Independent Clauses | n. —unusual words about underappreciated music

Cadence Kid’s “Hold on Me”

June 3, 2016

Cadence Kid‘s “Hold on Me” is a rare gem: it’s a summery tune with memorable instrumentation, breezy vibe, and a video that actually represents the mood of the clip. The indie-pop of “Hold on Me” falls somewhere between the easygoing flow of Vacationer and the slightly-more staccato pop of Generationals. Bass, tambourine, and vocals interlock neatly, as in a Generationals tune; the disparate parts come together to create a full piece. The satisfying, rattling kit drumming holds all the pieces together into a slinky mood, just as a Vacationer tune might. The overall effect is effortlessly sunny, a slice of summer carved right off the ocean breeze.

What’s even more remarkable about “Hold on Me” is that the video captures this mood. Jason Turbin and Ryan Houchin take the oft-used video clip montage idea and spin it to perfection: the clip weaves in shots of skateboarding, rollerskating, parkour, cliff jumping, gleeful dancing, hiking, and more. It’s basically a compendium of why summer is great, mostly shot in a warm, slightly fuzzy way that evokes the experience of good memories. It’s a wonderful video that perfectly complements the sound of the tune, which is a rarity. I almost never say this for video, but here it is: highly recommended.

Mid-April MP3s: Pop

April 15, 2016

1. “Whistling Your Name” – Cadence Kid. Even in the inundated field of electro-pop, some things still stand out: Cadence Kid’s staccato opening synth salvo here grabs attention, and the chorus solidifies the interest.

2. “Are You Real” – The Gifted. There’s some seriously funky bass lines going on in this otherwise smooth electro-pop jam. Happy Friday.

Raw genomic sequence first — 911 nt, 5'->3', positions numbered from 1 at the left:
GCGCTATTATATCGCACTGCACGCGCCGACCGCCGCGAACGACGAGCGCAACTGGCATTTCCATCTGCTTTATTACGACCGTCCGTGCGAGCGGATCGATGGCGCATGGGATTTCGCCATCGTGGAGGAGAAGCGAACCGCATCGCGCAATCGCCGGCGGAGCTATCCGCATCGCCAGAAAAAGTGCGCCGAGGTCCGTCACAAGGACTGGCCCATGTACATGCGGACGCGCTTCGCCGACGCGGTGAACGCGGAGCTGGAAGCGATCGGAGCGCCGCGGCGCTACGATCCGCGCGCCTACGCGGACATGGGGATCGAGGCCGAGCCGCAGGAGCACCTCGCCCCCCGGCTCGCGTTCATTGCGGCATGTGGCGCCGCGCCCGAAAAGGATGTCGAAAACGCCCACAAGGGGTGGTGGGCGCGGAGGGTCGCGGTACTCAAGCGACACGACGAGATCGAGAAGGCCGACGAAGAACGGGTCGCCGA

3. “Never Gonna Learn” – Ded Rabbit. The Vaccines + Tokyo Police Club = “Never Gonna Learn.”

4. “Hello, N.S.A.” – Rock, Paper, Cynic. A hilarious power-pop parody of a love song (and of our current political state) that chooses as its object of affection the National Security Agency. To catch the attention of the beloved, RPC mentions just about every potential word and phrase that might catch the attention of the agency. Don’t try this at home?

5. “Chasers” – The Academic. The Academic continues that never-ending stream of UK outfits keeping that guitar-rock dream alive, following Arctic Monkeys, The Vaccines, and the like.

6. “Downstairs” – Castlebeat. The helter-skelter guitar of hyperactive indie-rock meets the drum machines and synths of ’80s new wave to create an oddly dancy, fun track that seems familiar in all the right ways.

7. “Why” – Amongst All. Brash, upfront pop-punk in the early ’00s style: “Feeling This”-era Blink and the like. If you love new bands that take you on memory trips without being derivative or boring, this track should push the buttons for you.

8. “Derby Girl” – The James Rocket. Jangly, ’90s-style indie-rock that sounds more like indie-pop today. Whatever name you call it, it’s quirky, jumpy, and fun. TJR is the sort of band that good-naturedly makes self-deprecating Guided By Voices jokes.

9. “Decisions” – Fire Hot Opera.  I don’t usually cover this sort of funky, soulful work, but there’s something electric about the combination of vocalists, the jazz-inspired instrumentation, and the energy of the track that just draws me in.

10. “JAKL” – Bellwire. Slacker rock has never sounded so tight and fresh: Bellwire manages to sound both immaculately put together in the arrangement and lovably shambolic in the lyrics and vocal performance. Radness.

11. “Holiday (Feat. Caroline Mauck)” – Don’t Chase Felix. Sometimes you just need a breezy, sunny, lovely pop song about going on holiday. Have a great weekend, y’all.

Stephen Carradini and Lisa Whealy write reviews of instrumental, folk, and singer/songwriter music. We write about those trying to make the next step in their careers and established artists.

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